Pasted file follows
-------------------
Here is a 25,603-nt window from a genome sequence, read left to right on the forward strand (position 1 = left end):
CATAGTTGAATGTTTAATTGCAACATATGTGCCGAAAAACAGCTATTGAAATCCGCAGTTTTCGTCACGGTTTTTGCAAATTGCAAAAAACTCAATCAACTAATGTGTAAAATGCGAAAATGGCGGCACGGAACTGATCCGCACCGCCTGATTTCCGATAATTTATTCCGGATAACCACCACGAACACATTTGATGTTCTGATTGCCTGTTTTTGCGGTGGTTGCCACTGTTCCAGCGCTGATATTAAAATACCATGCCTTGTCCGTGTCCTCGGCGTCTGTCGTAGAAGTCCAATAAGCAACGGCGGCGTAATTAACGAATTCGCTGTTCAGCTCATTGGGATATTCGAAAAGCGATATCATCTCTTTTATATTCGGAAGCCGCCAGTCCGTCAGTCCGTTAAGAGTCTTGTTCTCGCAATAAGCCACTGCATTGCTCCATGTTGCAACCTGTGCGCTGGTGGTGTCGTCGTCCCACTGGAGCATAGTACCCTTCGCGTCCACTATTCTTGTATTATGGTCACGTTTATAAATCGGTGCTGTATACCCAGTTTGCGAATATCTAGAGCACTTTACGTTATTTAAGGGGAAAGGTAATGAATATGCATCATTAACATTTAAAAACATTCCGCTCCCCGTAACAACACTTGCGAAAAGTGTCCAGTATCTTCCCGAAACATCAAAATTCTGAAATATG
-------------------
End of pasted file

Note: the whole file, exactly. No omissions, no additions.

Here is a 25,603-nt window from a genome sequence, read left to right on the forward strand (position 1 = left end):
CATAGTTGAATGTTTAATTGCAACATATGTGCCGAAAAACAGCTATTGAAATCCGCAGTTTTCGTCACGGTTTTTGCAAATTGCAAAAAACTCAATCAACTAATGTGTAAAATGCGAAAATGGCGGCACGGAACTGATCCGCACCGCCTGATTTCCGATAATTTATTCCGGATAACCACCACGAACACATTTGATGTTCTGATTGCCTGTTTTTGCGGTGGTTGCCACTGTTCCAGCGCTGATATTAAAATACCATGCCTTGTCCGTGTCCTCGGCGTCTGTCGTAGAAGTCCAATAAGCAACGGCGGCGTAATTAACGAATTCGCTGTTCAGCTCATTGGGATATTCGAAAAGCGATATCATCTCTTTTATATTCGGAAGCCGCCAGTCCGTCAGTCCGTTAAGAGTCTTGTTCTCGCAATAAGCCACTGCATTGCTCCATGTTGCAACCTGTGCGCTGGTGGTGTCGTCGTCCCACTGGAGCATAGTACCCTTCGCGTCCACTATTCTTGTATTATGGTCACGTTTATAAATCGGTGCTGTATACCCAGTTTGCGAATATCTAGAGCACTTTACGTTATTTAAGGGGAAAGGTAATGAATATGCATCATTAACATTTAAAAACATTCCGCTCCCCGTAACAACACTTGCGAAAAGTGTCCAGTATCTTCCCGAAACATCAAAATTCTGAAATATG